Rising energy bills are set to make the cost of running household appliances surge, consumer group Which? has warned.

The energy price cap is due to increase by 80pc in October after regulator Ofgem said the yearly bill can be raised from £1,971 to £3,549.

Households are likely to face huge spikes in energy costs this winter but according to Which? the way we use appliances can make a difference.

Here are some simple tricks to help keep costs down.

Eastern Daily Press: Energy bills are expected to spike this winterEnergy bills are expected to spike this winter (Image: Brittany Woodman/ Archant)

1. How to reduce washing machine costs

The average cost to run a washing machine yearly will rise from just over £63 to more than £117 under the new energy price cap.

You can lower costs by waiting until you can fill the machine to 80pc capacity rather than repeatedly washing smaller loads.

If clothes are not stained then consider washing at 30C, as this cuts energy use by 38pc on average compared to a 40C wash.

Go even further and use 62pc less energy by washing clothes at 20C.

2. How to cut tumble dryer costs

Calculations by Which? found that the cost of an average heat pump tumble dryer will increase from £56 to £104 a year, whereas condenser tumble dryers requiring more power will see costs jump from £140 to £260 a year when the price cap comes into effect.

The easiest way to save is to reconsider how you can dry laundry effectively, such as hanging washing outside on a clothesline or airer.

However, be aware that drying clothes inside frequently without proper ventilation can cause damp and mould to develop so be sure to open windows.

3. Use your dishwasher properly to save money

Running a full-size dishwasher will rise from £83 to £153 a year and a slimline model will cost £136, up from £73.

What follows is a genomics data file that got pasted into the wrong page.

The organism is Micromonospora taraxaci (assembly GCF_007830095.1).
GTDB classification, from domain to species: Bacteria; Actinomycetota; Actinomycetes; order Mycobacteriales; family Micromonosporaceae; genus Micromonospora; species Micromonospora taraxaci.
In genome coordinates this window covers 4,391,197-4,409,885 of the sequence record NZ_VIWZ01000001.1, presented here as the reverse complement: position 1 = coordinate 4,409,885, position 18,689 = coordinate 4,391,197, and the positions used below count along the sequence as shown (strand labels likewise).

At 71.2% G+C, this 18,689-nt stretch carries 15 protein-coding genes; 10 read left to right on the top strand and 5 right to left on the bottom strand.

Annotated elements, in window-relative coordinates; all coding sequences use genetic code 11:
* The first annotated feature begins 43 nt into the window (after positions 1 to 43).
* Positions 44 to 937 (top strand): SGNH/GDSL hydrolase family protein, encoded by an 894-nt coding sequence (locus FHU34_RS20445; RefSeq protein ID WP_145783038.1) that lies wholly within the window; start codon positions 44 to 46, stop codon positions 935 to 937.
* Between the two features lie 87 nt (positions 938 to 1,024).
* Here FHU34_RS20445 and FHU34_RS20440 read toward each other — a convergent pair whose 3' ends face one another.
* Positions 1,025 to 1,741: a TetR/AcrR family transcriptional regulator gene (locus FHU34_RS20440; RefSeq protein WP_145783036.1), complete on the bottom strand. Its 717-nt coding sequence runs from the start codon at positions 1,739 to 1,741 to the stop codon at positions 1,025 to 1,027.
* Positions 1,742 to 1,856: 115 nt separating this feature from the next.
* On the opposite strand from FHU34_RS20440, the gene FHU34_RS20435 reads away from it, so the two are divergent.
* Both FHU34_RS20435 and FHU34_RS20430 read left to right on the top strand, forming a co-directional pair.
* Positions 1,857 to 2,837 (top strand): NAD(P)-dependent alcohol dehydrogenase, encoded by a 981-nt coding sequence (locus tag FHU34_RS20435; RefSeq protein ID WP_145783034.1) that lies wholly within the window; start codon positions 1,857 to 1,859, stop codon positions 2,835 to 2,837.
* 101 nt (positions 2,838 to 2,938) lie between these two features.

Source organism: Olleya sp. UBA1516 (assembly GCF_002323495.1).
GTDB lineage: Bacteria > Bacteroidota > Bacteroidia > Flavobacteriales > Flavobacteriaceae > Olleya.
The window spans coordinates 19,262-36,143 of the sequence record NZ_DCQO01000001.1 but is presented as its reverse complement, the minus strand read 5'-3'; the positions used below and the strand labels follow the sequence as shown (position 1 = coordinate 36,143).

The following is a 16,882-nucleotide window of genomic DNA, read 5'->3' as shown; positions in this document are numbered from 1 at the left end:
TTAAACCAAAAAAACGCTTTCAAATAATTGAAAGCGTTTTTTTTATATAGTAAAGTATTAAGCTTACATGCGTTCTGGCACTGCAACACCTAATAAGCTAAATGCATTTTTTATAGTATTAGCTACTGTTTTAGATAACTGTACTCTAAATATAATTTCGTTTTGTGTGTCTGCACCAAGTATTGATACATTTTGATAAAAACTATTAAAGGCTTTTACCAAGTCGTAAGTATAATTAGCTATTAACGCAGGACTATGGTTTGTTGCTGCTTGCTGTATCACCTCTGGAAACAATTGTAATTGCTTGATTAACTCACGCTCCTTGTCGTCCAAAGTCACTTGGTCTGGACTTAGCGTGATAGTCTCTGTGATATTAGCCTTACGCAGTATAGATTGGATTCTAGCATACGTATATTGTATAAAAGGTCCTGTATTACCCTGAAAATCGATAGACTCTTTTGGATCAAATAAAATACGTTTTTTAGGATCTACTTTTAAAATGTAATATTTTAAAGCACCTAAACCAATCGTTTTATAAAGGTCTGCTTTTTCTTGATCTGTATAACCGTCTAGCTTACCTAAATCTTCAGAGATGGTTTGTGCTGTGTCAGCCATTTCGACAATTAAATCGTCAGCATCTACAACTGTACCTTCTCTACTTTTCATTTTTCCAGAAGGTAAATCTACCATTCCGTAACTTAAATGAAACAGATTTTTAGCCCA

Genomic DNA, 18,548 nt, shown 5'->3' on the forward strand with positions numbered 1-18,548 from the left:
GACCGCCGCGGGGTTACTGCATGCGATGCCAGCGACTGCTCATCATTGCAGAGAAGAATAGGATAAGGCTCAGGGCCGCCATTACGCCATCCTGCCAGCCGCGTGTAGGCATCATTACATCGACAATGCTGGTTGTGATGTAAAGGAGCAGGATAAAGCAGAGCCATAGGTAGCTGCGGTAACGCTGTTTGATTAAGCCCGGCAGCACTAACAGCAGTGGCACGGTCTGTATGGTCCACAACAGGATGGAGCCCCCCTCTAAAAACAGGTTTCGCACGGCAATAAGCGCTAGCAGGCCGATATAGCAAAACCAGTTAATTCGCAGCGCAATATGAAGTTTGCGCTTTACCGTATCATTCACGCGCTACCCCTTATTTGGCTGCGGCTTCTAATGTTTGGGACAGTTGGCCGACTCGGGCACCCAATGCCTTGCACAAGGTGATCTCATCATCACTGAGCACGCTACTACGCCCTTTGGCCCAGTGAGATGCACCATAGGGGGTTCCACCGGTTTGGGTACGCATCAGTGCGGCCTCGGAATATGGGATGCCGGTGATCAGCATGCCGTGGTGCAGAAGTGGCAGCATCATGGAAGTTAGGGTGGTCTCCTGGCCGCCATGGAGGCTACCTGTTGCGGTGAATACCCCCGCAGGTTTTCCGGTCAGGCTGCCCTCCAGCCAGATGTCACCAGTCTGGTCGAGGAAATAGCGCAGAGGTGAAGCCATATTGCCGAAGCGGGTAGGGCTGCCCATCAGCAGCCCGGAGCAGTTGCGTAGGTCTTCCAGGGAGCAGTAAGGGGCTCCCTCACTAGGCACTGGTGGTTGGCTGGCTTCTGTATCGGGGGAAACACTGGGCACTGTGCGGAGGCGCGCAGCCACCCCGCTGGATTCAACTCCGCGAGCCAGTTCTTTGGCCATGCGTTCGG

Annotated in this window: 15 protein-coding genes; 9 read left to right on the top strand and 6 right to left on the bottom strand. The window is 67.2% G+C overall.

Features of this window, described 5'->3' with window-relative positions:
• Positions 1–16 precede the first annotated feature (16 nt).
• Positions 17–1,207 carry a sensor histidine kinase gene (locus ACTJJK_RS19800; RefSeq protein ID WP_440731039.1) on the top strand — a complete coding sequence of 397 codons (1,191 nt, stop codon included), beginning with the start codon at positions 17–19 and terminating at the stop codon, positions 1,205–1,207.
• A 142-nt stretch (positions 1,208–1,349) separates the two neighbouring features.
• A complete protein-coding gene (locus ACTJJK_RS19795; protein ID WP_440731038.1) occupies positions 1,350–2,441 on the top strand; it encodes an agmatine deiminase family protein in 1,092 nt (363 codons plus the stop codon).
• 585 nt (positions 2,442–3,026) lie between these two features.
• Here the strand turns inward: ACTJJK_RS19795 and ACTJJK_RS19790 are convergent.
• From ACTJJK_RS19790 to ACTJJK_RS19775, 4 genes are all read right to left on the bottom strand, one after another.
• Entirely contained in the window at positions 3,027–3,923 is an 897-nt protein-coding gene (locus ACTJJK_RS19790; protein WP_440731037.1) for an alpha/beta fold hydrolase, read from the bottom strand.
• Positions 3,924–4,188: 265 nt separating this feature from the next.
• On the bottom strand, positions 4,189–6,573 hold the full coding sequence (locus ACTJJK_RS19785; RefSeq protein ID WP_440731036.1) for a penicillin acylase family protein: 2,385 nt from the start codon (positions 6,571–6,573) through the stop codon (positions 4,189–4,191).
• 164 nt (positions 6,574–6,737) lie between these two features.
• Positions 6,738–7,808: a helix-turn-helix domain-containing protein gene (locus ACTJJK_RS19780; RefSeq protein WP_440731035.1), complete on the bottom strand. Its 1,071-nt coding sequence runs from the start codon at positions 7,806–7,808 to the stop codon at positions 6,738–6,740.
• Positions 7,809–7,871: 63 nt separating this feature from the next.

Which? suggests ensuring the dishwasher is not over or underfilled and to run it on an eco-setting.

While washing up by hand may seem like a cheaper option, handwashing uses more water than a dishwasher.

4. Clean your fridge freezer

An average fridge costs about £73 a year to run but this will rise to £136 in October.

Larger American-style fridges cost more, between £84 and £120, which will increase to £155 and £222 a year.

To keep fridge freezers running efficiently, make sure to clean the condenser coils on the back as dust on the coils can prevent the fridge from cooling properly.

If you have damaged door seals, it is important to replace them so cold air cannot escape.

Ensure food is cooled down properly before refrigerating.

Eastern Daily Press: Batch cooking can help save energyBatch cooking can help save energy (Image: PA Archive/PA Images)

5. How you use your oven efficiently

A built-in electric oven costs £66 a year to run currently, rising to £122 with the new energy cap, whereas a single gas oven will go from £20 to £43.

Cooking larger amounts of food at a time and eating them as meals spread across the week, rather than running the oven every day, can help save money.

You can also defrost frozen food in the fridge in advance so the oven doesn't have to work as hard to cook it.

Smaller items such as air fryers or combi microwaves might be more cost-efficient than ovens for cooking smaller items.

6. Install central heating controls

Smart heating controls can cut your bills and improve comfort by making better use of the heating energy you pay for.

Which? estimates that a medium-sized household could save at least £100 a year by using smart controls and could cut a home’s carbon emissions by 320kg a year.

When using a smart thermostat, Which? recommends using zonal heating controls with radiator valves to vary the heating and schedule of different rooms.

Eastern Daily Press: Eligible people can apply for grants to help with billsEligible people can apply for grants to help with bills (Image: PA)

7. Find out if you can get energy grants

The Warm Home Discount is available to pensioners and those who get certain benefits. It is £140, but increasing to £150 in October 2022.

Those born before September 26, 1955, can claim a Winter Fuel Payment of £100 to £300 every winter and energy companies also have their own hardship funds.